Monitoring precession: The researchers measured the electron electric dipole moment in hafnium fluoride ions confined within an ion trap. (Courtesy: Casey Cass/University of Colorado)

Physicists at the University of Colorado, Boulder, US have determined the shape of the electron’s charge distribution to unprecedented precision. Led by Eric Cornell and Jun Ye, the team found that any imbalance in this charge distribution – the electron’s electric dipole moment, or eEDM – must be less than 4.1 x 10-30 e cm, with an uncertainty of 2.1×10-30 e cm. This precision is equivalent to measuring the size of the Earth to within the dimensions of a virus, and the result has important implications in the search for new particles beyond the Standard Model.

One way to look for new particles is to do it directly, by smashing known particles together in large particle accelerators such as the Large Hadron Collider (LHC) at ever increasing energies. The alternative is to do it indirectly, by looking for tell-tale signs of new particles in the charge distribution of the electron. This is the method the CU-Boulder team employed, and it allows the search to be carried out on a laboratory tabletop.

The symmetry of the universe, mirrored in an electron

The electron has a magnetic moment due to its spin, and can be thought of as a rotating charge generating a magnetic dipole. In contrast, an electric dipole moment (EDM) could only occur if the charge distribution of the electron is distorted slightly. The presence of such a distortion would mean that the electron no longer obeys time-reversal symmetry, which is the fundamental requirement that physics is the same whether time flows forwards or backwards.

To understand why this symmetry would be violated, consider what would happen if time reversed. The electron would then spin the opposite way and the direction of its magnetic moment would flip. The eEDM, however, is a result of a permanent charge distortion, so it would remain unchanged. This is a problem, because if we start with both moments parallel, a time reversal leads to them being antiparallel, violating time symmetry.

The Standard Model – the current best framework for the forces and particles that make up the universe – only allows for a very small amount of time-symmetry violation, so it predicts that the electron’s electric dipole moment cannot be more than ~10-36 e cm. This is much too small to be experimentally testable even with current state-of-the-art equipment.

However, extensions to the Standard Model such as supersymmetry predict the existence of many new particles at energies higher than any discovered so far. These new particles would interact with the electron to give it a much larger eEDM. Searching for a non-zero eEDM is therefore a search for new physics beyond the Standard Model and a hunt for a “marker” of new particles.

Molecular ions help measure the eEDM

To measure the eEDM, the CU-Boulder researchers detect how an electron wobbles in an external magnetic and electric field. This wobble, or precession, is similar to the rotation of a gyroscope in a gravitational field. When an electron is placed inside a magnetic field, it will precess at a specific frequency thanks to its magnetic moment. If the electron also has an EDM, applying an electric field will change this rate of precession: if the electron is orientated in one direction with respect to the electric field, the frequency of precession will speed up; if it’s “pointing” in the other direction, the rate will slow down.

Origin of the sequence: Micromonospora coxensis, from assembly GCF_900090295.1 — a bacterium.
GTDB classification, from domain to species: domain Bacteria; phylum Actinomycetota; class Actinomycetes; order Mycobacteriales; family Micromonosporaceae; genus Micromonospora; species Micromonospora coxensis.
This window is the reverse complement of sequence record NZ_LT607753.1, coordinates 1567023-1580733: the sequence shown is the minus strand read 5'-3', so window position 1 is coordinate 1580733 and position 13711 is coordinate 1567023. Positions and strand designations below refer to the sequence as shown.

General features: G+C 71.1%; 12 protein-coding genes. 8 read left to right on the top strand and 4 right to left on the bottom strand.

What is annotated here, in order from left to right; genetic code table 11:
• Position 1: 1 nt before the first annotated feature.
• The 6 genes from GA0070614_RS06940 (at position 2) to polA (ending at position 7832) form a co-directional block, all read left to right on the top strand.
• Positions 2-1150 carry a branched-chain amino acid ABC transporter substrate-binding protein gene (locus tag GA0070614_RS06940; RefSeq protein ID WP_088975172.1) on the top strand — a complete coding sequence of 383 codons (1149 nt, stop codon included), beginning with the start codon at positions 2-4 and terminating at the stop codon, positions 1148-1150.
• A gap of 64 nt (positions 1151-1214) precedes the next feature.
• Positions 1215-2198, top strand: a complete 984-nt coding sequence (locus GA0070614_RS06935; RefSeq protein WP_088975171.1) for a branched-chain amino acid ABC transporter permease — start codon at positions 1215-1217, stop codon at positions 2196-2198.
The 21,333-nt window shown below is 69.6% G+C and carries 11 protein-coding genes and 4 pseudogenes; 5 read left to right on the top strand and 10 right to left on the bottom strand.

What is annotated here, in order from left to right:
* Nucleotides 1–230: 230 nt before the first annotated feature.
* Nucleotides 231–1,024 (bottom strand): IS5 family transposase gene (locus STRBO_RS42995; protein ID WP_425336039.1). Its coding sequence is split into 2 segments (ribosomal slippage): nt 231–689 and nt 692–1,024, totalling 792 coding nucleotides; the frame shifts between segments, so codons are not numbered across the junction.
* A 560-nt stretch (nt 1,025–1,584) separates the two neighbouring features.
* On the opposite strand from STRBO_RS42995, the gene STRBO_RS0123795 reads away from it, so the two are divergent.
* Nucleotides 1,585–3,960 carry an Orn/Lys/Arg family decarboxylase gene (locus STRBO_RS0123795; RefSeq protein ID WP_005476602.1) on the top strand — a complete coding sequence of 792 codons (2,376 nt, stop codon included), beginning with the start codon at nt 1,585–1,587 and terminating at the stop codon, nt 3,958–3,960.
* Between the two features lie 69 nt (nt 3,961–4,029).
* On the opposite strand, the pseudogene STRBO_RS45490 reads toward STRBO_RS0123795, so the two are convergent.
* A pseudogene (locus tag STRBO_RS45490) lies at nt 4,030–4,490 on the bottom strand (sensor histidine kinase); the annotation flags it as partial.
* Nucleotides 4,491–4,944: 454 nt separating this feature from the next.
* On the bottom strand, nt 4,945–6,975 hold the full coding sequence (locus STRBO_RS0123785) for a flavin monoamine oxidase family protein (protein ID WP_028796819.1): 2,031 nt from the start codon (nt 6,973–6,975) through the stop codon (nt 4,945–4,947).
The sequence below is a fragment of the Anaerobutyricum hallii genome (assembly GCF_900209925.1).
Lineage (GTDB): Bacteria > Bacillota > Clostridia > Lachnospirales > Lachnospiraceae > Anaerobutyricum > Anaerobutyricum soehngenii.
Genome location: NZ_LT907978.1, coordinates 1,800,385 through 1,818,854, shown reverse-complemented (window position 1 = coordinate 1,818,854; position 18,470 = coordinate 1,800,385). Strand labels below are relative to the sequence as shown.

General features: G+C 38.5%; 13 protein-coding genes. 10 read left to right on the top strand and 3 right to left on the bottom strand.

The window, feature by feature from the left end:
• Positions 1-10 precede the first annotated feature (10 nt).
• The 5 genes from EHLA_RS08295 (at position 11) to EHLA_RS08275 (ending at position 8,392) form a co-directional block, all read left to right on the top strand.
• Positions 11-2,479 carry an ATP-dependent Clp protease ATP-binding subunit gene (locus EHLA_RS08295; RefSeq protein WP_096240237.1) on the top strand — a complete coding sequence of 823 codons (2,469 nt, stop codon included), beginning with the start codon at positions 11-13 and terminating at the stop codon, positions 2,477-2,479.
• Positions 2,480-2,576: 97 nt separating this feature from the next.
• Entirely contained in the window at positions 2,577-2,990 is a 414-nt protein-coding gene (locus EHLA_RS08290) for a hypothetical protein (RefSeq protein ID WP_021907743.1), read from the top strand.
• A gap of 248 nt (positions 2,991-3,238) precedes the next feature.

“We are able to determine the eEDM by measuring the frequency difference of this wobble, once with the electron oriented in one direction and again with it in the other,” explains Trevor Wright, a PhD student at CU-Boulder and co-author of a paper in Science outlining the results.

Rather than study an electron on its own, the researchers monitor the precession frequency of an electron inside hafnium fluoride molecular ions (HfF+). The internal electric field of these ions makes the frequency difference much larger, and by confining the ions in a trap, the researchers were able to measure the precession of the electron for up to three seconds, Trevor explains. Indeed, the researchers had such good control over the molecules that they were able to measure the precession frequency to a precision of tens of µHz.

After 620 hours of data collection, during which the researchers changed multiple experimental parameters to investigate and reduce systematic errors, they reduced the upper limit on the electron EDM to 4.1×10-30 e cm. This is 37 times smaller than their own previous measurement and 2.4 times smaller than the previous best limit.

David vs. Goliath; eEDM vs LHC

The new limit contradicts predictions for the eEDM made by some extensions to the Standard Model such as split supersymmetry (split SUSY) and spin-10 grand unified theory, though the previous limit had already given them a thumbs-down. As team member Luke Caldwell, a postdoctoral researcher at CU-Boulder, explains: “Typically the predicted size of the eEDM scales inversely with the energy scale of the proposed new physics and so more precise measurements of the eEDM probe physics at higher and higher energy scales. Our measurement provides constraints on new physics at energy scales at tens of TeV, well beyond the reach of particle colliders like the LHC.” This makes it unlikely that new particles exist below these energies.

Many researchers, including the team at Boulder, are pushing to lower the limit even further. “The next generation of the eEDM experiment will use a different molecule, thorium fluoride. This molecule is inherently more sensitive to the eEDM,” says Caldwell, adding that they should be able to measure its electron precession for 10-20s.  “A prototype of this new apparatus is already up and running, trapping ions and recording the first electron precessions.”

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